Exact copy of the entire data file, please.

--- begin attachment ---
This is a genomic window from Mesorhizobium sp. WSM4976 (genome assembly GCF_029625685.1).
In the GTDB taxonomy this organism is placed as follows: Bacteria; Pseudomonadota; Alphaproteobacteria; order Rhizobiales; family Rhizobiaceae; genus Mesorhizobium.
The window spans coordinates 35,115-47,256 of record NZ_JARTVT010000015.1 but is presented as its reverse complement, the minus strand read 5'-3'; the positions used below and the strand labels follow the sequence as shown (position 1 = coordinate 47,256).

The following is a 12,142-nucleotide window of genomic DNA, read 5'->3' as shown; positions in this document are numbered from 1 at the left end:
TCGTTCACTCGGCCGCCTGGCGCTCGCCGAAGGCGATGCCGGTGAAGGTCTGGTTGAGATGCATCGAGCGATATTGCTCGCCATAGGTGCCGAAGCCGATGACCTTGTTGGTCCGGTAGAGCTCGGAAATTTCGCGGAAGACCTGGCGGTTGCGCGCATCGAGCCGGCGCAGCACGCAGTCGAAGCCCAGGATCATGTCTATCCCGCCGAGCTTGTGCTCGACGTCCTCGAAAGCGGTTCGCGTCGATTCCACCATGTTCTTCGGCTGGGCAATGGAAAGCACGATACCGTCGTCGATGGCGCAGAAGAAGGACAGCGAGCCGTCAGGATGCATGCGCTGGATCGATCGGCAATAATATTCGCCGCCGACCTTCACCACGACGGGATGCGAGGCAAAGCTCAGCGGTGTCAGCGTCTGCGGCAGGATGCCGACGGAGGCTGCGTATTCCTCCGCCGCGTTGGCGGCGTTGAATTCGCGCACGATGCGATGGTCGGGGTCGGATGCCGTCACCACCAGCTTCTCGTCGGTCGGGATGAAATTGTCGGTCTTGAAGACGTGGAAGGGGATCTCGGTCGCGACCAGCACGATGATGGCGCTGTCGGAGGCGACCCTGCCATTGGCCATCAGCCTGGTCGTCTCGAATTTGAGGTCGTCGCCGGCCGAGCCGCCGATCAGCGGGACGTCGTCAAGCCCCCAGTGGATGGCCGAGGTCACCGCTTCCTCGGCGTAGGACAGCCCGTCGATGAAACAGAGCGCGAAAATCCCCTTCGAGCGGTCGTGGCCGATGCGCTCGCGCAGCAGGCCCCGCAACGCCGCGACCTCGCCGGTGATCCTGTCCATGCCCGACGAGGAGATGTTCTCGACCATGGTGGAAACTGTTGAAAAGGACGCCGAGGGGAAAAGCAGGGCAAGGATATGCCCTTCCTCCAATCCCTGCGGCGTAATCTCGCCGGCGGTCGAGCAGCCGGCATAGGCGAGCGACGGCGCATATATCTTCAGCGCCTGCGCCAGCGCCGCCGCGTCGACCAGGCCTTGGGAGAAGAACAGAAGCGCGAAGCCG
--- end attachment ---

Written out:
This is a genomic window from Mesorhizobium sp. WSM4976 (genome assembly GCF_029625685.1).
In the GTDB taxonomy this organism is placed as follows: Bacteria; Pseudomonadota; Alphaproteobacteria; order Rhizobiales; family Rhizobiaceae; genus Mesorhizobium.
The window spans coordinates 35,115-47,256 of record NZ_JARTVT010000015.1 but is presented as its reverse complement, the minus strand read 5'-3'; the positions used below and the strand labels follow the sequence as shown (position 1 = coordinate 47,256).

The following is a 12,142-nucleotide window of genomic DNA, read 5'->3' as shown; positions in this document are numbered from 1 at the left end:
TCGTTCACTCGGCCGCCTGGCGCTCGCCGAAGGCGATGCCGGTGAAGGTCTGGTTGAGATGCATCGAGCGATATTGCTCGCCATAGGTGCCGAAGCCGATGACCTTGTTGGTCCGGTAGAGCTCGGAAATTTCGCGGAAGACCTGGCGGTTGCGCGCATCGAGCCGGCGCAGCACGCAGTCGAAGCCCAGGATCATGTCTATCCCGCCGAGCTTGTGCTCGACGTCCTCGAAAGCGGTTCGCGTCGATTCCACCATGTTCTTCGGCTGGGCAATGGAAAGCACGATACCGTCGTCGATGGCGCAGAAGAAGGACAGCGAGCCGTCAGGATGCATGCGCTGGATCGATCGGCAATAATATTCGCCGCCGACCTTCACCACGACGGGATGCGAGGCAAAGCTCAGCGGTGTCAGCGTCTGCGGCAGGATGCCGACGGAGGCTGCGTATTCCTCCGCCGCGTTGGCGGCGTTGAATTCGCGCACGATGCGATGGTCGGGGTCGGATGCCGTCACCACCAGCTTCTCGTCGGTCGGGATGAAATTGTCGGTCTTGAAGACGTGGAAGGGGATCTCGGTCGCGACCAGCACGATGATGGCGCTGTCGGAGGCGACCCTGCCATTGGCCATCAGCCTGGTCGTCTCGAATTTGAGGTCGTCGCCGGCCGAGCCGCCGATCAGCGGGACGTCGTCAAGCCCCCAGTGGATGGCCGAGGTCACCGCTTCCTCGGCGTAGGACAGCCCGTCGATGAAACAGAGCGCGAAAATCCCCTTCGAGCGGTCGTGGCCGATGCGCTCGCGCAGCAGGCCCCGCAACGCCGCGACCTCGCCGGTGATCCTGTCCATGCCCGACGAGGAGATGTTCTCGACCATGGTGGAAACTGTTGAAAAGGACGCCGAGGGGAAAAGCAGGGCAAGGATATGCCCTTCCTCCAATCCCTGCGGCGTAATCTCGCCGGCGGTCGAGCAGCCGGCATAGGCGAGCGACGGCGCATATATCTTCAGCGCCTGCGCCAGCGCCGCCGCGTCGACCAGGCCTTGGGAGAAGAACAGAAGCGCGAAGCCG